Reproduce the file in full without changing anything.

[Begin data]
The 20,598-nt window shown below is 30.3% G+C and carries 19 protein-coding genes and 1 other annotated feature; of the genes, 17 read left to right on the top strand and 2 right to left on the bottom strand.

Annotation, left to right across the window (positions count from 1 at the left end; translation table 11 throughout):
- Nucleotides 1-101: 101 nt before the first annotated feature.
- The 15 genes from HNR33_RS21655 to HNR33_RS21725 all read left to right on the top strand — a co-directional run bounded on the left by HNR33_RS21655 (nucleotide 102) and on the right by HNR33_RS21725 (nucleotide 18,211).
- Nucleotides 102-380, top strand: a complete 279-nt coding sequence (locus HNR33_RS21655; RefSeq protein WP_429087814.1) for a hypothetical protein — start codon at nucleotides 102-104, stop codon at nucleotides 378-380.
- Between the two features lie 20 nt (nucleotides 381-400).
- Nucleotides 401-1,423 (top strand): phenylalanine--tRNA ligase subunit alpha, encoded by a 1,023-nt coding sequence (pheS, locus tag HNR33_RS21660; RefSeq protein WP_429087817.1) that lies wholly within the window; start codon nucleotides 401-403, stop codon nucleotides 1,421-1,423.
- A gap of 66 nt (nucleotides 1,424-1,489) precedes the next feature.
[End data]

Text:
The 20,598-nt window shown below is 30.3% G+C and carries 19 protein-coding genes and 1 other annotated feature; of the genes, 17 read left to right on the top strand and 2 right to left on the bottom strand.

Annotation, left to right across the window (positions count from 1 at the left end; translation table 11 throughout):
- Nucleotides 1-101: 101 nt before the first annotated feature.
- The 15 genes from HNR33_RS21655 to HNR33_RS21725 all read left to right on the top strand — a co-directional run bounded on the left by HNR33_RS21655 (nucleotide 102) and on the right by HNR33_RS21725 (nucleotide 18,211).
- Nucleotides 102-380, top strand: a complete 279-nt coding sequence (locus HNR33_RS21655; RefSeq protein WP_429087814.1) for a hypothetical protein — start codon at nucleotides 102-104, stop codon at nucleotides 378-380.
- Between the two features lie 20 nt (nucleotides 381-400).
- Nucleotides 401-1,423 (top strand): phenylalanine--tRNA ligase subunit alpha, encoded by a 1,023-nt coding sequence (pheS, locus tag HNR33_RS21660; RefSeq protein WP_429087817.1) that lies wholly within the window; start codon nucleotides 401-403, stop codon nucleotides 1,421-1,423.
- A gap of 66 nt (nucleotides 1,424-1,489) precedes the next feature.